BANGKOK (Reuters) - Thailand’s COVID-19 task force said on Friday it will ban for a second year the street water fights that usually take place during celebrations for the upcoming Thai New Year due to the pandemic.
The Songkran festival takes place from April 13 to 15 and in a normal year crowds pack the streets, spraying water guns or flinging water from pick-up trucks in what has been described as the world’s biggest water fight.
“Water splashing will not happen this Songkran. We must ask you to cooperate with us,” Taweesin Wisanuyothin, a spokesman for Thailand’s COVID-19 taskforce, told a briefing.
He said foam parties would also be banned, though a tradition of pouring water over the hands of older people, religious activities and travel between provinces to visit relatives would be allowed.
Thailand has been relatively successful in controlling coronavirus infections, with a new wave of infections in the first two months of the year now levelling off and after recording 88 deaths.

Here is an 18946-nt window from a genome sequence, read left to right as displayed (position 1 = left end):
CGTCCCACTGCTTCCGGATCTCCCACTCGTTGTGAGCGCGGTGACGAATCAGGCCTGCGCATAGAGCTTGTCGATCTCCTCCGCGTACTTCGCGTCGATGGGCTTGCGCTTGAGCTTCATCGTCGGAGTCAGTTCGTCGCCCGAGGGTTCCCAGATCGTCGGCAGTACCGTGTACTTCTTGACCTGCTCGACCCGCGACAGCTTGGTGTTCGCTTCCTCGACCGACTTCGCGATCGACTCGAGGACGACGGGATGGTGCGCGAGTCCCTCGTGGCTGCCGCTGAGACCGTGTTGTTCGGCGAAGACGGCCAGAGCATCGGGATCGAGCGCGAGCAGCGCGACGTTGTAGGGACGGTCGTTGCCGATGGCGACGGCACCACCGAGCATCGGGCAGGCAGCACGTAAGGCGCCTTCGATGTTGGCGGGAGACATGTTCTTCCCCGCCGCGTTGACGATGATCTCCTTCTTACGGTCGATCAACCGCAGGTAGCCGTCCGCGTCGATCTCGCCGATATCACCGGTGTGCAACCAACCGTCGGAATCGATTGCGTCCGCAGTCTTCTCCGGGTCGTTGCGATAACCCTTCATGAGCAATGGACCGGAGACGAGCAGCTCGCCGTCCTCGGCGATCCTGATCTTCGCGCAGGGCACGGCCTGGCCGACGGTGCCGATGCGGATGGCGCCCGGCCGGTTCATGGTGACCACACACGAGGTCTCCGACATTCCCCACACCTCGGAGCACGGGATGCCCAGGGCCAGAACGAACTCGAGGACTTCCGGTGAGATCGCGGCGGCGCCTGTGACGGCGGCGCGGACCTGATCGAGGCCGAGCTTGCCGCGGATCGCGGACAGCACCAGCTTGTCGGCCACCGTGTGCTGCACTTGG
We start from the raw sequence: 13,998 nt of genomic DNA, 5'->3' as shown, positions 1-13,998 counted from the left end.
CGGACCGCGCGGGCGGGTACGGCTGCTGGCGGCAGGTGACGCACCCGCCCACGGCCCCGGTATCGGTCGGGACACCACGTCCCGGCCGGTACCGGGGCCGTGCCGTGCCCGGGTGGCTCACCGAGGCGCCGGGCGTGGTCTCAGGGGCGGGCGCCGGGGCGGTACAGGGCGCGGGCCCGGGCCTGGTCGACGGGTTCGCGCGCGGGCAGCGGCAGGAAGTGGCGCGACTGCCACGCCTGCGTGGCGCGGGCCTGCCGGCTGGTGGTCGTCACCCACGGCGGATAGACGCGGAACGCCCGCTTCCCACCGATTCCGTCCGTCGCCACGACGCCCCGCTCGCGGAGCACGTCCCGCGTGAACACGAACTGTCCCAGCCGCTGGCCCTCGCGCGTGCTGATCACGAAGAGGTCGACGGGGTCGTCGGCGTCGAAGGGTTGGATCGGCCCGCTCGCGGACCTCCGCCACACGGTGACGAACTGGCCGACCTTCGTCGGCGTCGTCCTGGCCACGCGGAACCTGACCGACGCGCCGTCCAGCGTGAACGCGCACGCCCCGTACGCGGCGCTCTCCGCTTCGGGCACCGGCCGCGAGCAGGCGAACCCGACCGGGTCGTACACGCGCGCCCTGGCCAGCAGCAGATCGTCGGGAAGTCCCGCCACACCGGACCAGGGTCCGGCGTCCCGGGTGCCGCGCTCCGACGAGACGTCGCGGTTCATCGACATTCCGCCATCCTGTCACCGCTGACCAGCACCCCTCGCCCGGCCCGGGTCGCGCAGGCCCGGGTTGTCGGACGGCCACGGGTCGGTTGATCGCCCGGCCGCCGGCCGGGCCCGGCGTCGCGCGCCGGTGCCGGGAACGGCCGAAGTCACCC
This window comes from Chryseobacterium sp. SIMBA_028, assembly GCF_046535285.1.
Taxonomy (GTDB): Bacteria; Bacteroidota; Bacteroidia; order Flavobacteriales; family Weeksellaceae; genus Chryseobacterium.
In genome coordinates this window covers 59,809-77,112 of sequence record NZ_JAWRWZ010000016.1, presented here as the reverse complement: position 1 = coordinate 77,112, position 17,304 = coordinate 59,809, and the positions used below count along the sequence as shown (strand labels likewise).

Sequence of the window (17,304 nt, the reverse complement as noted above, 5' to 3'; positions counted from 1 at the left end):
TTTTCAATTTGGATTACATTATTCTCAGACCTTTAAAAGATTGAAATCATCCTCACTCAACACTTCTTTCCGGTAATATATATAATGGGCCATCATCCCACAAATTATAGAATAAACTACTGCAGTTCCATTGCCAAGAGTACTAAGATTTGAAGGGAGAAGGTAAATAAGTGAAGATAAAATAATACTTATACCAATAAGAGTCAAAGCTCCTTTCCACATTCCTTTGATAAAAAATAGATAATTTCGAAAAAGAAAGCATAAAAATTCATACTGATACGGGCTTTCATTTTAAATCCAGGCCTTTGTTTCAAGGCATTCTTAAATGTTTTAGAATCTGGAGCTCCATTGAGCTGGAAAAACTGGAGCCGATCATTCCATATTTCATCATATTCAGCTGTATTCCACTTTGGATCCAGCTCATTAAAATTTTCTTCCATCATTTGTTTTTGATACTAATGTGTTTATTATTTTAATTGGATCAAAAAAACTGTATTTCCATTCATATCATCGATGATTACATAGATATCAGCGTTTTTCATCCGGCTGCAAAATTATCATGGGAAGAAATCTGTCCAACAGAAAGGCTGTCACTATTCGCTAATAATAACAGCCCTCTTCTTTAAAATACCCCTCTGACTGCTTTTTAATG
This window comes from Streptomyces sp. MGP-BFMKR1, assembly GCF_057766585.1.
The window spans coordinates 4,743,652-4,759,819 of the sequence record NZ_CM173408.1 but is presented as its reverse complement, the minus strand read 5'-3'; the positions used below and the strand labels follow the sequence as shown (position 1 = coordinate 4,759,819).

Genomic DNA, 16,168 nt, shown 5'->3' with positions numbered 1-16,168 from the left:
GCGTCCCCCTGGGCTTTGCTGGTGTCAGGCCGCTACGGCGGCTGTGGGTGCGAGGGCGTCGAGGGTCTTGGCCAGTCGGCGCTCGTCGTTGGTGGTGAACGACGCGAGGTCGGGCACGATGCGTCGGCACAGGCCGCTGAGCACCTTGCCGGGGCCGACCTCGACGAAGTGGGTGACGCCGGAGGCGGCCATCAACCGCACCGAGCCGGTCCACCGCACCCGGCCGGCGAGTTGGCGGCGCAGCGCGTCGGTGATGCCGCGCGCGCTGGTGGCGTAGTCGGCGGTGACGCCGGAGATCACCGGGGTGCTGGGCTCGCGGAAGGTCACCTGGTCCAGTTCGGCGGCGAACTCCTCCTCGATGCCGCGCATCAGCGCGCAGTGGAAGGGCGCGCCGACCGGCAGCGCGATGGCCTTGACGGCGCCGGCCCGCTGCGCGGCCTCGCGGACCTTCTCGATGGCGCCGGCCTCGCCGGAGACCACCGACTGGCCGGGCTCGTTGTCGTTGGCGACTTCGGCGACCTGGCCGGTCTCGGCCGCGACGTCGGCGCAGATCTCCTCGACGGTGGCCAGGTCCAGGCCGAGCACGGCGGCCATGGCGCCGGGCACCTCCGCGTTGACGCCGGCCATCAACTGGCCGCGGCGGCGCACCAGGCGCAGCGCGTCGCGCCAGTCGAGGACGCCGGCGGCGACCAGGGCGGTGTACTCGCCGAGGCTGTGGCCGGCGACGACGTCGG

But the country’s strict border controls have decimated its vital tourism industry, with revenues dropping over 80% as visitor numbers plunged from 40 million visitors in 2019 to 6.7 million last year.
A global vaccine rollout has given hope that tourism can be revived and Taweesin gave more details on Friday on a plan to relax strict quarantine rules starting April 1.
Mandatory quarantine would be cut from 14 to 10 days for general arrivals and halved for those who were vaccinated, he said.
Unvaccinated foreigners will still be required to show a negative COVID-19 test result, while Thai citizens will no longer need to do so.
To qualify for the vaccinated group, all visitors must get a shot within three months of travel and present a certificate as proof.
Taweesin added that those traveling from countries where there are COVID-19 mutations will still need to undergo quarantine for 14 days.
Reporting by Patpicha Tanakasempipat; Editing by Ed Davies
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